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Spitting Feathers.


The Geoff

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It's taken me over two weeks to cool down enough to write this out.

 

I was asked to join a 'blues project' last December. As the two guys were pretty damn good leads/rhythm in their own right, I decided to take up bass. The lead singer asked me to input my experience, as I played for about 20 years in the 60s & 70s.

 

I bought a decent bass and some functional amplification and worked at it at least 1 hour per day - often much more. Outcome is, I can play a pretty tight if uncomplicated blues bass.

 

We've been rehearsing at least once a week, often twice, since December. We did a charity gig and an open-mike night - both of which went down a storm, back in May.

 

Now I reckoned we were good enough to take on small gigs and maybe do the odd fill-in between the sets for a headlining band, just to get some exposure - so does the lead guitarist.

 

The main singer, who is actually the hub/singer wouldn't commit.

 

At the last two rehearsals, he & I had differences of opinion over a couple of arrangements - just that, differences of opinion based on what I had done before & how it worked - exactly what he had asked me to do when I was asked to join.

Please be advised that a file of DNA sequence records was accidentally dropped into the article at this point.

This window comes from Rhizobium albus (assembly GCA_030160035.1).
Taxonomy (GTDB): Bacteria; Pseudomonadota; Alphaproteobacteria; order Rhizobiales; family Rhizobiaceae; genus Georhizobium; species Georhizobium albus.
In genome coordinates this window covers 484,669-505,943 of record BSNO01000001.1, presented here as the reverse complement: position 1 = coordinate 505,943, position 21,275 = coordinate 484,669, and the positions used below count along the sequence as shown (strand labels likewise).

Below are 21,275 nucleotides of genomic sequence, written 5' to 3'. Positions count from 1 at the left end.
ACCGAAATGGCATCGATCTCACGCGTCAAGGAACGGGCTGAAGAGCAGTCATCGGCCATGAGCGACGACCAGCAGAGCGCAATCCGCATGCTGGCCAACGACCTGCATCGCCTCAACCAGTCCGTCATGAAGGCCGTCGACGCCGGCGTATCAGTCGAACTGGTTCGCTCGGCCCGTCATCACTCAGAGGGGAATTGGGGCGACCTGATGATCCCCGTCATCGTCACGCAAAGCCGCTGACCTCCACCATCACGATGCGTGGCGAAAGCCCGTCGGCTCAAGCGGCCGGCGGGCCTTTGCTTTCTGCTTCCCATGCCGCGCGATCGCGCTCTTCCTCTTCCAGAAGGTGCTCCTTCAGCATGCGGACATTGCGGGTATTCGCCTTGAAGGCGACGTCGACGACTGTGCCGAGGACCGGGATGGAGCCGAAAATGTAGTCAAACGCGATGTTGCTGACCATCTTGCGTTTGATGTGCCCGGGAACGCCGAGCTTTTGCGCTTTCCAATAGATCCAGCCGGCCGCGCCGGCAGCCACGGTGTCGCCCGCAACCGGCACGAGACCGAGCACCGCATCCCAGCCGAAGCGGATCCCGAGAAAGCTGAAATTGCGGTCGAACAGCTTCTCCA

After the last rehearsal, in which I think I played some of my best stuff so far, we sat and supped beer for over an hour chatting pleasantly.

 

Two days later, he phoned me and sacked me from the band telling me he was extremely unhappy about the previous practice.

 

No discussion - nothing.

 

He said I was 'sniping' at him, but wouldn't give me an instance. He also threatened me with violence, saying if he continued playing with me, he'd end up hitting me, but again, wouldn't amplify any reason for it.

 

He then patronised me and advised me to go and play pop music (which I do with my other project band).